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    Curtain up!

    Maranello 24 marzo 2021

    Just over three months on from the two Grands Prix held on the island of Bahrain in the Persian Gulf last season and one week after the only pre-season test session, Formula 1 is back at the Sakhir circuit for the start of the 2021 championship, which is scheduled to feature no less than 23 races, ending in mid-December in Abu Dhabi. Following the test, all the teams have a lot of data that will come in useful for fine tuning their cars. Over the three days, Scuderia Ferrari Mission Winnow’s SF21 completed 403 laps and is ready to put its efforts over the winter to the test. The rules require that the basic car is unchanged since 2021, but it has been improved in all areas where the regulations allow.

    The circuit. Sunday’s race sees the cars complete 57 laps of the 5.412 kilometres of the Sakhir track. It is famous for long straights and heavy braking points, the most difficult of which are at turns 1 and 14. There are three DRS zones where the movable rear wing can be opened: one on the start-finish straight, one between turns 3 and 4 and the third in the section between turns 10 and 11. The race will be run at night, under powerful floodlights which are as bright as anything the sun has to offer. As usual, as night falls on Bahrain, the temperature gradually drops, as is to be expected in this desert setting.

    What’s new. For Ferrari, the biggest change is in its driver line-up, the youngest since 1968, with Charles Leclerc now joined by Carlos Sainz, with an average age on Sunday of 25 years and three days. So far, the Spaniard has taken part in 118 Grands Prix, with two podium finishes and one fastest lap to his name. Another change concerns the event timetable, with Friday’s free practice sessions now reduced in length from 90 minutes to an hour. The first one takes place at 14.30 local (12.30 CET), the second at 18 (16 CET). Saturday’s schedule is unchanged with the final free practice at 15 (13 CET) and qualifying at 18 (16 CET). In a change from the past few years, races will now revert to starting on the hour, rather than at 10 past, in this case at 18 (which will be 17 CET, as the clocks change in Europe).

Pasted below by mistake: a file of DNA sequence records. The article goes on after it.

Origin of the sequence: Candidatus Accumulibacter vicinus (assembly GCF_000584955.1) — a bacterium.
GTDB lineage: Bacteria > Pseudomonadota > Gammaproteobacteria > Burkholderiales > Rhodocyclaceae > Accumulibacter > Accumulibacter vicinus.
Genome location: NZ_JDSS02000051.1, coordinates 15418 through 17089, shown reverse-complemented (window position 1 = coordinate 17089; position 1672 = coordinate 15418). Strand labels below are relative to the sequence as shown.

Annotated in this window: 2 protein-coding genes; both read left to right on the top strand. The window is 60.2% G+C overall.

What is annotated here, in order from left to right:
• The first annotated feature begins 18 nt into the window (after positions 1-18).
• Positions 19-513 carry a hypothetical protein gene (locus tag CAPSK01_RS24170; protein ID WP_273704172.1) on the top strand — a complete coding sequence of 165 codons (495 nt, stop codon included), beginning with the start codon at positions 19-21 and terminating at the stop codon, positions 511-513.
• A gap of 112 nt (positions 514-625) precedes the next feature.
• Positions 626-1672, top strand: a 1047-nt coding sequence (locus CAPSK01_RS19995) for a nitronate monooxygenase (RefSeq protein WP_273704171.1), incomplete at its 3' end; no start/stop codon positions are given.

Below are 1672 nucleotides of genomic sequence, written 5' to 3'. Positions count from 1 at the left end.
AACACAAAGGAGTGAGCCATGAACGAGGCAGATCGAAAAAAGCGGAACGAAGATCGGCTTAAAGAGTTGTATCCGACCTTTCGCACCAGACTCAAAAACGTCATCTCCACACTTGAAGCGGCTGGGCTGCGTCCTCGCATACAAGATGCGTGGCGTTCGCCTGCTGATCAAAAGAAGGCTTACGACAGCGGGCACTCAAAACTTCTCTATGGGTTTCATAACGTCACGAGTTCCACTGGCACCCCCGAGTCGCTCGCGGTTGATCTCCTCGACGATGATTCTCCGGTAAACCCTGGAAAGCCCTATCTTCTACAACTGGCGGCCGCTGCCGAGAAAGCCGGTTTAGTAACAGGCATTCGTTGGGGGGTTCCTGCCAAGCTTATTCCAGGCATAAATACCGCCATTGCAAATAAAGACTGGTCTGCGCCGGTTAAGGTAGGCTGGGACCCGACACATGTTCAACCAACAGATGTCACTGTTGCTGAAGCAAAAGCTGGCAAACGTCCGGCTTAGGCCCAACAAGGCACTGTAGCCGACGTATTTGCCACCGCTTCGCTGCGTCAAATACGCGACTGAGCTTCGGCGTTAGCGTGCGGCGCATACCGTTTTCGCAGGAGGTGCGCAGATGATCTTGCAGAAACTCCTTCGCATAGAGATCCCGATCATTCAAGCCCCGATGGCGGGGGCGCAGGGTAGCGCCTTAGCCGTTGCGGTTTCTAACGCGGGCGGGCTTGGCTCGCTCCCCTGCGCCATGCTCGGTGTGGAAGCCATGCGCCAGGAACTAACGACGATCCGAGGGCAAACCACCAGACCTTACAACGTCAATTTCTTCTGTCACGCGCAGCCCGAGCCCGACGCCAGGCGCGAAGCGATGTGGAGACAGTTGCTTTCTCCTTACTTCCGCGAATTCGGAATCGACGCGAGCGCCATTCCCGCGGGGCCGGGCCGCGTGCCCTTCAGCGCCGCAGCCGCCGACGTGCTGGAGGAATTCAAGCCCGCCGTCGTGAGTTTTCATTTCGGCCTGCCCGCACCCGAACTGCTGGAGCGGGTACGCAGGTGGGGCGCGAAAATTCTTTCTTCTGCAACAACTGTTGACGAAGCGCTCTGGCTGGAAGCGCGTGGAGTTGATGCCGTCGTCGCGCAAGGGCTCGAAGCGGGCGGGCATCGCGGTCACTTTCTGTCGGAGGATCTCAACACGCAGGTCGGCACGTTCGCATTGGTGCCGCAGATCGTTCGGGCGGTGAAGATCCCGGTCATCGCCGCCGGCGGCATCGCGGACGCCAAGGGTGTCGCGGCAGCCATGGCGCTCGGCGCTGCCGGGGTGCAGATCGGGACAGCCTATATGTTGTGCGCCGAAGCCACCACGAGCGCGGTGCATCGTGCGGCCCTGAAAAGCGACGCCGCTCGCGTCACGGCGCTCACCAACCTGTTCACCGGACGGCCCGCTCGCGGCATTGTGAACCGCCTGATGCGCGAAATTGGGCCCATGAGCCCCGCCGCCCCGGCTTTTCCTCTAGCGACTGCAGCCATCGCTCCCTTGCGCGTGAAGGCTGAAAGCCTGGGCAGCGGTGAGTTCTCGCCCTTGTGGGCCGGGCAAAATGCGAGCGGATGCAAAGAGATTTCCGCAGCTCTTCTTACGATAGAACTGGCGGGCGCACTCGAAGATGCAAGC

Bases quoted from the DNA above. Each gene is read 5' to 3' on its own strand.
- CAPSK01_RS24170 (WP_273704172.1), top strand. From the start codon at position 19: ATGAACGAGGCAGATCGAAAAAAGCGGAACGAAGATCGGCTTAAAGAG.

Six wins. Scuderia Ferrari has won six times in Bahrain: the first victory came in the inaugural event courtesy of Michael Schumacher in 2004, while Felipe Massa won in 2007 and 2008. 2010 was the only year the race was run on the 6.299 kilometre Endurance track, when Fernando Alonso won on his debut in red. In 2017 and 2018, Ferrari won with Sebastian Vettel, while in 2019, Sakhir witnessed Charles Leclerc really making his mark, leading from pole until just a few laps from the end when a reliability problem meant he had to settle for third place and his first Formula 1 podium.